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Real journalism, real courage


Speaking in a small basement “banquet room” in the Rayburn Office Building, two journalists who have risked their lives to report the truth and some of the folks who support them reminded me why it is that I care about saving journalism (which does NOT mean saving newspapers).flowersbailey

Jenny Manrique and Fatima Tlisova have reported on the violent, corrupt abuse of power by agents of the governments and criminal elements in Colombia and Russia, respectively. The stories of the things they witnessed and the reaction from those whom their reporting challenged are chilling. Both women were harassed and threatened; Tlisova was detained, beaten and poisoned. Amazingly, each of them said they only decided to leave when the threats involved their families. Tlisova is currently winding up a fellowship at Harvard’s Nieman Foundation;  Manrique was awarded the International Women’s Media Foundation’s Elizabeth Neuffer Fellowship. But these fellowships, wonderful as they are, only last a year.  The violent hatred of their governments for those who speak the truth lasts much longer.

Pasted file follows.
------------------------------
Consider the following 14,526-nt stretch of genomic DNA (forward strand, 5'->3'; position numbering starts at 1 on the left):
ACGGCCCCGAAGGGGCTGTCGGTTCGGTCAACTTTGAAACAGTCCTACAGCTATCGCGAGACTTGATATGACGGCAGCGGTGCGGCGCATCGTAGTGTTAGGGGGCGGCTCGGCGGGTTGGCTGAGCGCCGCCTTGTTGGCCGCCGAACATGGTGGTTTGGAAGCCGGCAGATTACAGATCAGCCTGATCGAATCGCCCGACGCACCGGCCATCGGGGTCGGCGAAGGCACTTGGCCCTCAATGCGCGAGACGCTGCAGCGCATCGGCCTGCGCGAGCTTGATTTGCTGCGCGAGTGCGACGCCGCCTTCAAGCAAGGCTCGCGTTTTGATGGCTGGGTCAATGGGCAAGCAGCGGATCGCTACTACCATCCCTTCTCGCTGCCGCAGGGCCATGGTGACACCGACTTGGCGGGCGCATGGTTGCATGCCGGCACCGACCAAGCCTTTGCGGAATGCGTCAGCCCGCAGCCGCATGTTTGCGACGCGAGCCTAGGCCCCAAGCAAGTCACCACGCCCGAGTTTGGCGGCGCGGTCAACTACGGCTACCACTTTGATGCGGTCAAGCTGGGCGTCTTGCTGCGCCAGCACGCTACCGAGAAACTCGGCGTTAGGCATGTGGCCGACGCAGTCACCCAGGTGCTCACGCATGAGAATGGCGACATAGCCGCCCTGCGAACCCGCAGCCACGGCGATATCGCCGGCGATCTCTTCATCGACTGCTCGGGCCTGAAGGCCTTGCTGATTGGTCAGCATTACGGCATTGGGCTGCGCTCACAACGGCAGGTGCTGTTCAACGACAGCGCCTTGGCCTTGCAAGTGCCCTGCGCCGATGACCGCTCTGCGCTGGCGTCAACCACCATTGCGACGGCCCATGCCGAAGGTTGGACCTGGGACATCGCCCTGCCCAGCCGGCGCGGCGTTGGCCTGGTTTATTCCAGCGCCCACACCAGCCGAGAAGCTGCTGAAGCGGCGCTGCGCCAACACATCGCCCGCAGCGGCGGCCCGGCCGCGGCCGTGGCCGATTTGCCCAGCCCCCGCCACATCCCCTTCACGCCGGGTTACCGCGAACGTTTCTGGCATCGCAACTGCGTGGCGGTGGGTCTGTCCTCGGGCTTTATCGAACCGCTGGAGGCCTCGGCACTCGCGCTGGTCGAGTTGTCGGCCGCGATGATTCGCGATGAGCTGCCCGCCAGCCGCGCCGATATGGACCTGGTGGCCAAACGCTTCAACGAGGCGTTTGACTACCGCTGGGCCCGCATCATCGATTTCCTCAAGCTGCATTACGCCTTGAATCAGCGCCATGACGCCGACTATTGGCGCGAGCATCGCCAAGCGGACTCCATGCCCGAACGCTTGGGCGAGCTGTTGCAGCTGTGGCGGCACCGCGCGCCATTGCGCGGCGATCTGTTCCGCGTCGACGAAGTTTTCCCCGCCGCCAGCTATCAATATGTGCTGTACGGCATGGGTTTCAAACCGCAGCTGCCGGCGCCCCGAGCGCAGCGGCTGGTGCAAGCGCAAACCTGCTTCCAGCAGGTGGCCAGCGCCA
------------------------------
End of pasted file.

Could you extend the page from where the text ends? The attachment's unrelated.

Tlisova opened her talk noting that she had spoken to Congress  two years ago about the threats to human rights in Russia and that sadly she could not report that there was any improvement at all. Nonetheless, even from her location outside her homeland, she continues to report on events in the Caucasus.

Joel Simon of the Committee to evloevProtect Journalists (CPJ), noted that in addition to continued attacks on traditional journalists, online journalists are increasingly at risk and now more of the journalists jailed for their work publish online than in print. Fittingly, CPJ today announced the Ten Worst Countries for Bloggers.  When asked what could be done to mitigate the risks to online journalists of harassment based on the actions of internet providers of platforms, Simon pointed to the recently launched Global Network Initiative as the best hope. Meanwhile, Rodney Pinder of the International News Safety Institute (INSI) called on internet news companies to chip in to support training and other kinds of protection for journalists at risk.

The event was organized by the Center for International Media Assistance (CIMA) at the National Endowment for Democracy (NED) and supported by the Congressional Caucus for the Freedom of the Press, whose co-Chair Rep. Adam Schiff opened the panel. It being Washington, someone asked the question of whether trying to get the US make a fuss about jailed journalists didn’t risk “distracting” from the larger issues of US foreign policy. Ugh. Joel Simon answered with great restraint that it wasn’t his job to worry about US foreign policy, it’s his job to worry about the journalists.

When you work with media and journalists for a long time, cynicism becomes more or less the air you breathe. It’s important (on World Press Freedom Day, which is May 3, and every day) to be reminded of the bravery that many many journalists around the world demonstrate and the dedication of the groups that work every day to support them and keep them safe. I wish I had half of their strength.